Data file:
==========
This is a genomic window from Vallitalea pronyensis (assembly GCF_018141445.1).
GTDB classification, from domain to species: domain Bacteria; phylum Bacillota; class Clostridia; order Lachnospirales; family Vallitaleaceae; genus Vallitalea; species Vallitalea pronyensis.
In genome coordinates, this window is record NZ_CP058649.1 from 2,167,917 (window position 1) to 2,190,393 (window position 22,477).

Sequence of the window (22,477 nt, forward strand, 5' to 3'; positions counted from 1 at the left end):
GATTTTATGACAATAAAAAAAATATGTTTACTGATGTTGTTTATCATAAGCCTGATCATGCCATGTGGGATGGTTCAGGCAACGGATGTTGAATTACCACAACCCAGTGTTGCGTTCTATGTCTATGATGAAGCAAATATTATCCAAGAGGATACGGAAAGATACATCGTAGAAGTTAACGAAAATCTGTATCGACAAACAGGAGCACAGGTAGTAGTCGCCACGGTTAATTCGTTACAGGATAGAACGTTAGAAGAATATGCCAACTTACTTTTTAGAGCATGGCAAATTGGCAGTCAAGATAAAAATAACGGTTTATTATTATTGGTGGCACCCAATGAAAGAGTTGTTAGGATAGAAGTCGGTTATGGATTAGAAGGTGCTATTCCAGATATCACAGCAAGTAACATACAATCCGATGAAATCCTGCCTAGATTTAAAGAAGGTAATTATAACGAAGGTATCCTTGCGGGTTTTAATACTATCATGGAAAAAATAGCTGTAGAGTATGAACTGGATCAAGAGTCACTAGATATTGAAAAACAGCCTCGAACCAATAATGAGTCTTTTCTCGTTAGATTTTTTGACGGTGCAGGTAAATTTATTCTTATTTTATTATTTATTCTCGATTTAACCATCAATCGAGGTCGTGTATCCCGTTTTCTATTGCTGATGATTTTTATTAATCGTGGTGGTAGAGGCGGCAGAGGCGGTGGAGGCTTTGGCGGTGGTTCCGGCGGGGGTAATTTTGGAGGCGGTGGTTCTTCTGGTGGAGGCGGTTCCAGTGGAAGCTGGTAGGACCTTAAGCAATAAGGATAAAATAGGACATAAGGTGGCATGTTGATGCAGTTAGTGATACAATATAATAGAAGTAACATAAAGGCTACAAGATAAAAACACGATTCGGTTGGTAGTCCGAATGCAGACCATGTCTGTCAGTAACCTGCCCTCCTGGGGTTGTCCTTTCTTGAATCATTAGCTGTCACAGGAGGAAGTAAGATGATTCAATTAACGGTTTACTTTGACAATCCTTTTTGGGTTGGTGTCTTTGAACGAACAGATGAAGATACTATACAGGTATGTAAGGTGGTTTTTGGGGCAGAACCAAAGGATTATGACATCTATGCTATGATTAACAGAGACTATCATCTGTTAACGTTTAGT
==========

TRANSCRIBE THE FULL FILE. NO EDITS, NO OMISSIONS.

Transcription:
This is a genomic window from Vallitalea pronyensis (assembly GCF_018141445.1).
GTDB classification, from domain to species: domain Bacteria; phylum Bacillota; class Clostridia; order Lachnospirales; family Vallitaleaceae; genus Vallitalea; species Vallitalea pronyensis.
In genome coordinates, this window is record NZ_CP058649.1 from 2,167,917 (window position 1) to 2,190,393 (window position 22,477).

Sequence of the window (22,477 nt, forward strand, 5' to 3'; positions counted from 1 at the left end):
GATTTTATGACAATAAAAAAAATATGTTTACTGATGTTGTTTATCATAAGCCTGATCATGCCATGTGGGATGGTTCAGGCAACGGATGTTGAATTACCACAACCCAGTGTTGCGTTCTATGTCTATGATGAAGCAAATATTATCCAAGAGGATACGGAAAGATACATCGTAGAAGTTAACGAAAATCTGTATCGACAAACAGGAGCACAGGTAGTAGTCGCCACGGTTAATTCGTTACAGGATAGAACGTTAGAAGAATATGCCAACTTACTTTTTAGAGCATGGCAAATTGGCAGTCAAGATAAAAATAACGGTTTATTATTATTGGTGGCACCCAATGAAAGAGTTGTTAGGATAGAAGTCGGTTATGGATTAGAAGGTGCTATTCCAGATATCACAGCAAGTAACATACAATCCGATGAAATCCTGCCTAGATTTAAAGAAGGTAATTATAACGAAGGTATCCTTGCGGGTTTTAATACTATCATGGAAAAAATAGCTGTAGAGTATGAACTGGATCAAGAGTCACTAGATATTGAAAAACAGCCTCGAACCAATAATGAGTCTTTTCTCGTTAGATTTTTTGACGGTGCAGGTAAATTTATTCTTATTTTATTATTTATTCTCGATTTAACCATCAATCGAGGTCGTGTATCCCGTTTTCTATTGCTGATGATTTTTATTAATCGTGGTGGTAGAGGCGGCAGAGGCGGTGGAGGCTTTGGCGGTGGTTCCGGCGGGGGTAATTTTGGAGGCGGTGGTTCTTCTGGTGGAGGCGGTTCCAGTGGAAGCTGGTAGGACCTTAAGCAATAAGGATAAAATAGGACATAAGGTGGCATGTTGATGCAGTTAGTGATACAATATAATAGAAGTAACATAAAGGCTACAAGATAAAAACACGATTCGGTTGGTAGTCCGAATGCAGACCATGTCTGTCAGTAACCTGCCCTCCTGGGGTTGTCCTTTCTTGAATCATTAGCTGTCACAGGAGGAAGTAAGATGATTCAATTAACGGTTTACTTTGACAATCCTTTTTGGGTTGGTGTCTTTGAACGAACAGATGAAGATACTATACAGGTATGTAAGGTGGTTTTTGGGGCAGAACCAAAGGATTATGACATCTATGCTATGATTAACAGAGACTATCATCTGTTAACGTTTAGT